The boat was nearly still, anchored in the bay with a half-full moon hanging in the starry sky above. Diana Krall’s “Just the Way You Are” began playing over the central speaker system echoing into the warm night air. Our new friends from Michigan got up and began dancing across the boat’s wooden deck as we lounged, drinking our wine.
You can’t make this shit up.
The best view in the world
After entering the somewhat suspect lobby, we took a tacky, claustrophobic elevator barely large enough to fit the four of us. Getting out on the 6th floor, we entered a vast restaurant, where waiters immediately descended upon us. We all pointed or gestured “up,” indicating roof, rooftop, sky—whatever would get through. They nodded happily and pointed us to a staircase that induced similar claustrophobia. After what seemed like six flights of stairs, we arrived on the 8th-floor rooftop.
It was worth the effort.
We were greeted with a perfect view of the Bosphorus strait, flanked by Hagia Sophia and the Blue Mosque. What a great first night in Istanbul.
Then it got even better.
We ordered a bottle of Turkish sparkling wine that we’d found at our hotel across the street, the Four Seasons Sultanahmet (except it was three times the cost at the Four Seasons, of course), and toasted our arrival in Turkey. With four semi-professional wine drinkers, the first bottle doesn’t last—so we quickly ordered a second.
After several minutes, our adorable waiter came back and explained that he was so sorry, that was the last bottle. Then he pointed at the menu. They offered the wine we just drank them out of—and Dom Perignon at about ten times the cost. We smiled, said no, thank you, and we’d like our check. He quickly pointed at the Dom and said “Same price.” In unison, we repeated, “Same price?” Yes, yes, he nodded. OK, then. Come to Papa.
As our waiter poured the Dom, we started to toast again. It was just turning to dusk, and the exterior lights from Hagia Sophia and the Blue Mosque were coming on. We heard the call to prayer echoed from multiple places around all of Istanbul.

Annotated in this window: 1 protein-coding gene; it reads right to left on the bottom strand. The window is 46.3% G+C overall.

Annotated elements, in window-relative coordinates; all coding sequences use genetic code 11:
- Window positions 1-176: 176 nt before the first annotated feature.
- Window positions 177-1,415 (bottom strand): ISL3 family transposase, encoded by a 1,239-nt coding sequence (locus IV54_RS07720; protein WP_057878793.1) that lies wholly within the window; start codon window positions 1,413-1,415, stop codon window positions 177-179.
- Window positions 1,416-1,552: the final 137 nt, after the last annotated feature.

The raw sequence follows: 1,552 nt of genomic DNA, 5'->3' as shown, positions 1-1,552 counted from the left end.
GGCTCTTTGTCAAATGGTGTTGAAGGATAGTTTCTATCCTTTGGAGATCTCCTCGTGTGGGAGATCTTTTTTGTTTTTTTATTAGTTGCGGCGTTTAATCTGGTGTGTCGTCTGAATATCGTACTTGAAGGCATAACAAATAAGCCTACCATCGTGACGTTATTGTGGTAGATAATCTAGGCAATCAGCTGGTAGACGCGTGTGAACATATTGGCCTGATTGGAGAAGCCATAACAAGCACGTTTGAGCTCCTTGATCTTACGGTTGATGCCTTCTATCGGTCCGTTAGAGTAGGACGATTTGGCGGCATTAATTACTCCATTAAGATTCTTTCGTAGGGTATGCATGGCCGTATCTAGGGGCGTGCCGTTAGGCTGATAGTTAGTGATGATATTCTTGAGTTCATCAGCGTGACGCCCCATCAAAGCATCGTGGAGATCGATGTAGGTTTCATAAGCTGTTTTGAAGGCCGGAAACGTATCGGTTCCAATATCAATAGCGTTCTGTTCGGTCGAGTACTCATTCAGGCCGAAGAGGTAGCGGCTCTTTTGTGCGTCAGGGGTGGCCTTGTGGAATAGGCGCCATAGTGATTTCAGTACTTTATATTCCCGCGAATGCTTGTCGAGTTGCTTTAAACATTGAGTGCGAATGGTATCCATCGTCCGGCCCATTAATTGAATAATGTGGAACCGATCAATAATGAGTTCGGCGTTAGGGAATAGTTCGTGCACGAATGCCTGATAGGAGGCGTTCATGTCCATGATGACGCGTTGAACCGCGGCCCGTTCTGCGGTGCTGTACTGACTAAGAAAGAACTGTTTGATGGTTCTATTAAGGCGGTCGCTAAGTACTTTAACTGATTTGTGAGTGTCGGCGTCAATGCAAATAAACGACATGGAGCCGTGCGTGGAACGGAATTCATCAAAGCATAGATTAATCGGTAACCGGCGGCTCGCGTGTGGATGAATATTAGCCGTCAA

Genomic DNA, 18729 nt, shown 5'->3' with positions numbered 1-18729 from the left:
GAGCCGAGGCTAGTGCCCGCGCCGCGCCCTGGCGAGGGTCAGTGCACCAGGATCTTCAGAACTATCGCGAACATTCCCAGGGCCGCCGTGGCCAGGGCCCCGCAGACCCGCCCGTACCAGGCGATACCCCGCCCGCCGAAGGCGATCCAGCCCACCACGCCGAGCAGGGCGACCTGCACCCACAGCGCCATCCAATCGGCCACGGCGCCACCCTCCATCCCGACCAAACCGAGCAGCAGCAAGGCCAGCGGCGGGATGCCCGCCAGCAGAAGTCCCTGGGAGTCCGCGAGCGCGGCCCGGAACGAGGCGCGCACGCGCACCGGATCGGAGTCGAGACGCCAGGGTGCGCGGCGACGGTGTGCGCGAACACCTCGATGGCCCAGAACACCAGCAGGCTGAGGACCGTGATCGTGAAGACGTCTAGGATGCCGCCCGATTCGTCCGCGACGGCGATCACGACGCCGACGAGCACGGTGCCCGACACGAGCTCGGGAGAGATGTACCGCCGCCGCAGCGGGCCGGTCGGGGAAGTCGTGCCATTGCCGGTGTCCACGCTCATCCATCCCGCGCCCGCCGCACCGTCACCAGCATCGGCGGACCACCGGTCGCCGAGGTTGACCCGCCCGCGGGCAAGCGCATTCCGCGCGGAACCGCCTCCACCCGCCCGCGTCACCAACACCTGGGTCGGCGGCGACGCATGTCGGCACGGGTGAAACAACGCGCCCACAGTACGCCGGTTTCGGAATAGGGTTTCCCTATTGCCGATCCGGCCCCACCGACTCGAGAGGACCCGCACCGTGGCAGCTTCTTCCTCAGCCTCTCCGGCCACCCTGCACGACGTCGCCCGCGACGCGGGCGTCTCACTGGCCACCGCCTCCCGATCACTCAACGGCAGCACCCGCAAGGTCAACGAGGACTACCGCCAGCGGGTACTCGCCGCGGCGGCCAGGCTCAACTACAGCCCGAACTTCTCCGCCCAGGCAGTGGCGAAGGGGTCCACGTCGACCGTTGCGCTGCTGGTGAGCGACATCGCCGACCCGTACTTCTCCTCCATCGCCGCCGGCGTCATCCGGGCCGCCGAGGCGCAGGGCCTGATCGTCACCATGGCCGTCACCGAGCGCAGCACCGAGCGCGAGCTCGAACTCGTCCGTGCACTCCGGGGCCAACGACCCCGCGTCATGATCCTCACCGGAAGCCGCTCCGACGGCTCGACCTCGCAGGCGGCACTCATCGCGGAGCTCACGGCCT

The mystery of Asia meets the flair of Europe, over the best sunset view in the world with a cheap bottle of expensive champagne.
Again, you can’t make this shit up.
Or replicate the experience.
Okay, so we did replicate it every night while in Istanbul until we drank them out of Donny P.
Welcome to Istanbul
If you go to Istanbul, head to the Seven Hills rooftop (it’s a restaurant and hotel) across from the Four Seasons in the old city. You won’t find a better view in the world. They probably learned their lesson from us, though, and I’m betting the Dom is back to full price.
Our introduction to the mezzes that first night was out of guilt. With the wine so cheap, we felt we had to order all the mezzes on the menu. We devoured the collection of appetizers and dips, heavy on the eggplant and yogurt. We were in heaven.
We stayed in the old city and wouldn’t have traded the location for any other. The Ciragan Palace (the grande dame of hotels in Istanbul) and the other Four Seasons, both on the Bosphorus, have beautiful settings. Near Taksim Square and the embassies is every international hotel brand imaginable.
But the Four Seasons Sultanahmet is one of the more memorable hotels in the world. It’s a century-old former prison turned luxury hotel in heart of the old city, almost right next door to the Topkapi Palace, and a short walk to Hagia Sophia, the Blue Mosque, and the Grand Bazaar. We even walked over the Galata Bridge to the more hip and contemporary neighborhood of Beyoglu (embassies and Taksim Square). It was a nice contrast to the old city, but we loved our location.
The don’t-miss list in Istanbul is fairly simple:
- The Grand Bazaar and Spice Market: Dating back to 1455, this market makes the Moroccan souks look tiny, and it’s a total sensory overload. Our greatest find there was a set of the raki glasses we’d been introduced to the night before. They’re basically ice collars, with a tall, skinny glass in the middle. Brilliant—you keep your drink ice-cold without watering it down with actual ice.
- Sultanahmet: It’s the old city of Istanbul, named after the Sultan at the time the Blue Mosque was built, and has all the highlights (Topkapi, Hagia Sophia, Grand Bazaar, minarets, etc.).
- Aforementioned Hagia Sophia and the Blue Mosque: The interior of the Blue Mosque is a celebration of ceramic tiles (hence the nickname Blue Mosque) and a great example of Ottoman mosques. Hagia Sophia is a former Christian basilica turned mosque and a great example of how religions and centuries collide.
- The Golden Horn/Bosphorus cruise: If you take a boat through the waters, you ride between two continents, Asia and Europe, in waters that lead from the Black Sea to the Sea of Marmara and, eventually, the Aegean.
- Topkapi Palace: This was a residence for the Ottoman Sultans for 400 years, starting in the 15th century, and has its very own haram wing (doesn’t everyone need one?) for concubines, mothers, and eunuchs. There are great views of the city from the surrounding grounds.